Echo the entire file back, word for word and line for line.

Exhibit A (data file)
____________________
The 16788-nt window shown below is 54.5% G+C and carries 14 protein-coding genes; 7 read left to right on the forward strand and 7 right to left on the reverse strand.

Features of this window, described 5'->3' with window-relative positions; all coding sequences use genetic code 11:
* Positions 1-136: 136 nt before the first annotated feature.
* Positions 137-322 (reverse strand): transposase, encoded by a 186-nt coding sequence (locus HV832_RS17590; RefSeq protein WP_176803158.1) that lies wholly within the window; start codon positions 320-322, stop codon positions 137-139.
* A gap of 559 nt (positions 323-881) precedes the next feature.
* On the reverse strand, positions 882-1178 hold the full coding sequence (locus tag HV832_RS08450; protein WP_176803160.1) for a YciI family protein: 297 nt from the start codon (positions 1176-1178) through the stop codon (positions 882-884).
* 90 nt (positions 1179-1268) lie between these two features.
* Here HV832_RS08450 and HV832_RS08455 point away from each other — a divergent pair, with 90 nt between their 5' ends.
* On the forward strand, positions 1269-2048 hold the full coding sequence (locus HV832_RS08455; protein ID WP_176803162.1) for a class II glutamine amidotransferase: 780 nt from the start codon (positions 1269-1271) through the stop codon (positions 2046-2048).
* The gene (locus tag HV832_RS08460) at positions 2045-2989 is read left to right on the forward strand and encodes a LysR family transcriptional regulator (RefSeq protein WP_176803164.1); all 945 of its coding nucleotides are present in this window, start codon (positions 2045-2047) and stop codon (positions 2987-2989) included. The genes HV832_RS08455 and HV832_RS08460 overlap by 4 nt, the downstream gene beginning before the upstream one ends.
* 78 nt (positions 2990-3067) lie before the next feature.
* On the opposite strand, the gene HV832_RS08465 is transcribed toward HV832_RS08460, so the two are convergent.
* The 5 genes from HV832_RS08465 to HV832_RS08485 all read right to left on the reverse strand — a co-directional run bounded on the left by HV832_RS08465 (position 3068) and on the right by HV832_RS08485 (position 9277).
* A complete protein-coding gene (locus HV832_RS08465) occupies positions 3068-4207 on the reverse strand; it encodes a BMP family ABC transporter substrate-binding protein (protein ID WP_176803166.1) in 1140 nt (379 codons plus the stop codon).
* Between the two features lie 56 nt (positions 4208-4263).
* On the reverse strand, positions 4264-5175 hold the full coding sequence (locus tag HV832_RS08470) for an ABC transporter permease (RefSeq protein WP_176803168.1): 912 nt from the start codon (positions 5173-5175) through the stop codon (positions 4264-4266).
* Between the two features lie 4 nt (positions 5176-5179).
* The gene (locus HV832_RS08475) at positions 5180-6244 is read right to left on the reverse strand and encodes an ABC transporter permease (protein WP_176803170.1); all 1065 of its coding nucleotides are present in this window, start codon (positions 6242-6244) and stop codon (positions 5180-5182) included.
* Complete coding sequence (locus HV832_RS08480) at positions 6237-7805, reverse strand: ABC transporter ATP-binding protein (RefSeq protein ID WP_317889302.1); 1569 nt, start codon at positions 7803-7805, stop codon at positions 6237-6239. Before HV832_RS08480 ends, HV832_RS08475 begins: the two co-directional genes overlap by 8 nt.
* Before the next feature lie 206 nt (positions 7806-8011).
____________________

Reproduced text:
The 16788-nt window shown below is 54.5% G+C and carries 14 protein-coding genes; 7 read left to right on the forward strand and 7 right to left on the reverse strand.

Features of this window, described 5'->3' with window-relative positions; all coding sequences use genetic code 11:
* Positions 1-136: 136 nt before the first annotated feature.
* Positions 137-322 (reverse strand): transposase, encoded by a 186-nt coding sequence (locus HV832_RS17590; RefSeq protein WP_176803158.1) that lies wholly within the window; start codon positions 320-322, stop codon positions 137-139.
* A gap of 559 nt (positions 323-881) precedes the next feature.
* On the reverse strand, positions 882-1178 hold the full coding sequence (locus tag HV832_RS08450; protein WP_176803160.1) for a YciI family protein: 297 nt from the start codon (positions 1176-1178) through the stop codon (positions 882-884).
* 90 nt (positions 1179-1268) lie between these two features.
* Here HV832_RS08450 and HV832_RS08455 point away from each other — a divergent pair, with 90 nt between their 5' ends.
* On the forward strand, positions 1269-2048 hold the full coding sequence (locus HV832_RS08455; protein ID WP_176803162.1) for a class II glutamine amidotransferase: 780 nt from the start codon (positions 1269-1271) through the stop codon (positions 2046-2048).
* The gene (locus tag HV832_RS08460) at positions 2045-2989 is read left to right on the forward strand and encodes a LysR family transcriptional regulator (RefSeq protein WP_176803164.1); all 945 of its coding nucleotides are present in this window, start codon (positions 2045-2047) and stop codon (positions 2987-2989) included. The genes HV832_RS08455 and HV832_RS08460 overlap by 4 nt, the downstream gene beginning before the upstream one ends.
* 78 nt (positions 2990-3067) lie before the next feature.
* On the opposite strand, the gene HV832_RS08465 is transcribed toward HV832_RS08460, so the two are convergent.
* The 5 genes from HV832_RS08465 to HV832_RS08485 all read right to left on the reverse strand — a co-directional run bounded on the left by HV832_RS08465 (position 3068) and on the right by HV832_RS08485 (position 9277).
* A complete protein-coding gene (locus HV832_RS08465) occupies positions 3068-4207 on the reverse strand; it encodes a BMP family ABC transporter substrate-binding protein (protein ID WP_176803166.1) in 1140 nt (379 codons plus the stop codon).
* Between the two features lie 56 nt (positions 4208-4263).
* On the reverse strand, positions 4264-5175 hold the full coding sequence (locus tag HV832_RS08470) for an ABC transporter permease (RefSeq protein WP_176803168.1): 912 nt from the start codon (positions 5173-5175) through the stop codon (positions 4264-4266).
* Between the two features lie 4 nt (positions 5176-5179).
* The gene (locus HV832_RS08475) at positions 5180-6244 is read right to left on the reverse strand and encodes an ABC transporter permease (protein WP_176803170.1); all 1065 of its coding nucleotides are present in this window, start codon (positions 6242-6244) and stop codon (positions 5180-5182) included.
* Complete coding sequence (locus HV832_RS08480) at positions 6237-7805, reverse strand: ABC transporter ATP-binding protein (RefSeq protein ID WP_317889302.1); 1569 nt, start codon at positions 7803-7805, stop codon at positions 6237-6239. Before HV832_RS08480 ends, HV832_RS08475 begins: the two co-directional genes overlap by 8 nt.
* Before the next feature lie 206 nt (positions 7806-8011).